But let's talk about text boxes for just a bit longer. Some translation environment tools have had a difficult time with Word text boxes. It is simply annoying to translate text boxes in Trados while working in the Word interface. Because of the sizing limitations prescribed by the text box, either the source or the target text is not visible. This often leads translators to simply forego the help of Trados in text boxes and translate that text by just overwriting it. Fortunately, this problem has been solved in the newer editions of Trados where Word files can be processed in TagEditor, and text in text boxes is treated just like any other text.
Other tools have had their share of problems as well. SDLX simply ignores text boxes (at least in the slightly outdated version that I have), and Déjà Vu duplicates text boxes. The reason for Déjà Vu's oddity is that every Word file actually contains text for two text boxes. Microsoft introduced such radical changes in the structure of text boxes between the versions of Word 95 and Word 97 that text boxes could not be converted into versions prior to Word 97. To allow for backward compatibility between different versions of Word, Microsoft simply adds an additional Word 95 text box to every existing text box. Déjà Vu reads the content from both and displays them both. Though it's sort of annoying, the good thing is that you still have to translate it only once and just deal with a perfect match in the second occurrence.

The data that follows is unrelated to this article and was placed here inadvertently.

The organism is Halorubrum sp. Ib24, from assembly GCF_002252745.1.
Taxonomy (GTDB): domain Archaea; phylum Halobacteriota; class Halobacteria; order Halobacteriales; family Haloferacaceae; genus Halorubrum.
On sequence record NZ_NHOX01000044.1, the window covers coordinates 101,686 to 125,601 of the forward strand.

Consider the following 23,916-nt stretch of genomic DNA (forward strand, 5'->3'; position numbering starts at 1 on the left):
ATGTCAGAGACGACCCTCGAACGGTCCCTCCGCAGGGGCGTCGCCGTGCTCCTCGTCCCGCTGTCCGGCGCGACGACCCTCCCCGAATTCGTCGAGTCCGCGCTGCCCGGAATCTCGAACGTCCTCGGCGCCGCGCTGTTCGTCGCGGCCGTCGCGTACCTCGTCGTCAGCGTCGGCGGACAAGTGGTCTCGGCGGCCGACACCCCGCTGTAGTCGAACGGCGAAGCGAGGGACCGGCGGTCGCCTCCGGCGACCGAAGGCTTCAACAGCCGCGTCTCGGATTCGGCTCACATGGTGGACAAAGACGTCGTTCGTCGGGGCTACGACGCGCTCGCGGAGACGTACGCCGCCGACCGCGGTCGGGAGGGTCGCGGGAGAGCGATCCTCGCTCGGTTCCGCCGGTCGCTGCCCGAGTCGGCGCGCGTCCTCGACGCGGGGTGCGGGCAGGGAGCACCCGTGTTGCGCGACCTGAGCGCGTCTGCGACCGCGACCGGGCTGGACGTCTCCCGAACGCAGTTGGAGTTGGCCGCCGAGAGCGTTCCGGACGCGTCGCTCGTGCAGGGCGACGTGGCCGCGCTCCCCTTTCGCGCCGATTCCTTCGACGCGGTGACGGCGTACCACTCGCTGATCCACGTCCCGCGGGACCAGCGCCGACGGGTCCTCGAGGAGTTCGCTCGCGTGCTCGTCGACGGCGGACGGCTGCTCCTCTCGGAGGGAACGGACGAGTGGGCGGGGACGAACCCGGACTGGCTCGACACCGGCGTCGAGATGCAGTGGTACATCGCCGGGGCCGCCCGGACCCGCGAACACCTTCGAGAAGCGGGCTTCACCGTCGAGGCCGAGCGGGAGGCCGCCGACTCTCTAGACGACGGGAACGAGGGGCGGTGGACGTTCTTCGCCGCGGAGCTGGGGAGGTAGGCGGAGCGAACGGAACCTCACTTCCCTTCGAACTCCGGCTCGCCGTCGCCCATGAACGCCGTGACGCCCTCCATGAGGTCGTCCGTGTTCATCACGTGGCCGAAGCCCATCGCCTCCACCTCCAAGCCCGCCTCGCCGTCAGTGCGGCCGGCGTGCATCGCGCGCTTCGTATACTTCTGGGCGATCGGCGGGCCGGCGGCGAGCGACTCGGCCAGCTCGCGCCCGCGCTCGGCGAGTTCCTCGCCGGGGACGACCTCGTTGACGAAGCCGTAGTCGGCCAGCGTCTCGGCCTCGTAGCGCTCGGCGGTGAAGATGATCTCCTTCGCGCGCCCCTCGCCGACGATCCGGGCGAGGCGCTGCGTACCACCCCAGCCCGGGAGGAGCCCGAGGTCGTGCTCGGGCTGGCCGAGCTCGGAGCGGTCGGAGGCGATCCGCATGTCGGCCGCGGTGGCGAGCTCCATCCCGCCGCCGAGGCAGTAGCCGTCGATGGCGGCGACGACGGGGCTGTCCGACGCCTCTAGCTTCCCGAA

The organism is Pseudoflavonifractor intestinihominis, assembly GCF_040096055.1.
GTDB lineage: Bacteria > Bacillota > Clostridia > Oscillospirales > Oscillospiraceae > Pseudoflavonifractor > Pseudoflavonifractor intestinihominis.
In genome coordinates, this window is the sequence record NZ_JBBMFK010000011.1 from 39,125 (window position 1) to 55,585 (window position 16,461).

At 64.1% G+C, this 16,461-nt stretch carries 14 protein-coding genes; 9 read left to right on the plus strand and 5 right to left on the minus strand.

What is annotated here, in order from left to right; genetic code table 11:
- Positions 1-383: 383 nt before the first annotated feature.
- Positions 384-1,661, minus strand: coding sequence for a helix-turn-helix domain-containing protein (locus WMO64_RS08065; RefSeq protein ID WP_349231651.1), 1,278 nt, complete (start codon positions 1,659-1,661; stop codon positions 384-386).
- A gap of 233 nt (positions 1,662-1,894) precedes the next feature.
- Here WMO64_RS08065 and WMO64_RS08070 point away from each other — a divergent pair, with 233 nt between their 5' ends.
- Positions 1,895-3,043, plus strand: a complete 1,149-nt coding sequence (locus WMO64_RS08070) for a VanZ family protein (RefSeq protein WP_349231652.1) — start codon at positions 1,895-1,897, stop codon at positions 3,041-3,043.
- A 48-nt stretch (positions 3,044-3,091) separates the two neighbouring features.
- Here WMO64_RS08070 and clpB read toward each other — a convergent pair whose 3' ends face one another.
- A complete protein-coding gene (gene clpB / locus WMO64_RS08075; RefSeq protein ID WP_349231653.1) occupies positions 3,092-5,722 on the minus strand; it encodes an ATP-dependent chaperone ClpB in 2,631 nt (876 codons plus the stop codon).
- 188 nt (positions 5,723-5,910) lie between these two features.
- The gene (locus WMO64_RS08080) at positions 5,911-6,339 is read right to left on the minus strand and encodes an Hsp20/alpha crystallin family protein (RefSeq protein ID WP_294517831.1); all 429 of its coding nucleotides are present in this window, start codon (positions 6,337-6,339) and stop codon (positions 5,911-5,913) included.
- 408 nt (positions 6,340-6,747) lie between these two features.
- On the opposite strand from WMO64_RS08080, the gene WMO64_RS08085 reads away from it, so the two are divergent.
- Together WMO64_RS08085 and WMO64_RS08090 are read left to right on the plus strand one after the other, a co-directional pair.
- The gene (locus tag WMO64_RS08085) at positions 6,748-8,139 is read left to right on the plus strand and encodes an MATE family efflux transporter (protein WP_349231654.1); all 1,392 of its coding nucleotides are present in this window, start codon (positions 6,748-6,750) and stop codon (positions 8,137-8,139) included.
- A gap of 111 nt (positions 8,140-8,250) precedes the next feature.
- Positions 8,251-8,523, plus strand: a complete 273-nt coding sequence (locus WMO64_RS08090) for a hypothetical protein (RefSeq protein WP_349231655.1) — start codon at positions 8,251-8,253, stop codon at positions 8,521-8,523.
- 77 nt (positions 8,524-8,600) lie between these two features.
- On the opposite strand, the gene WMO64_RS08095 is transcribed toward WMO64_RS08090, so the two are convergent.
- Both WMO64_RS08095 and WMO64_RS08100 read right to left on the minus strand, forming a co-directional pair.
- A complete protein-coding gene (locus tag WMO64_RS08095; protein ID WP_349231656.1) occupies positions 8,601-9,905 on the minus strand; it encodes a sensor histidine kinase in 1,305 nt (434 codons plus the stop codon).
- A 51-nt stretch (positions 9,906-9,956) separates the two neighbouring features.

4. The Last Word on the Tool Kit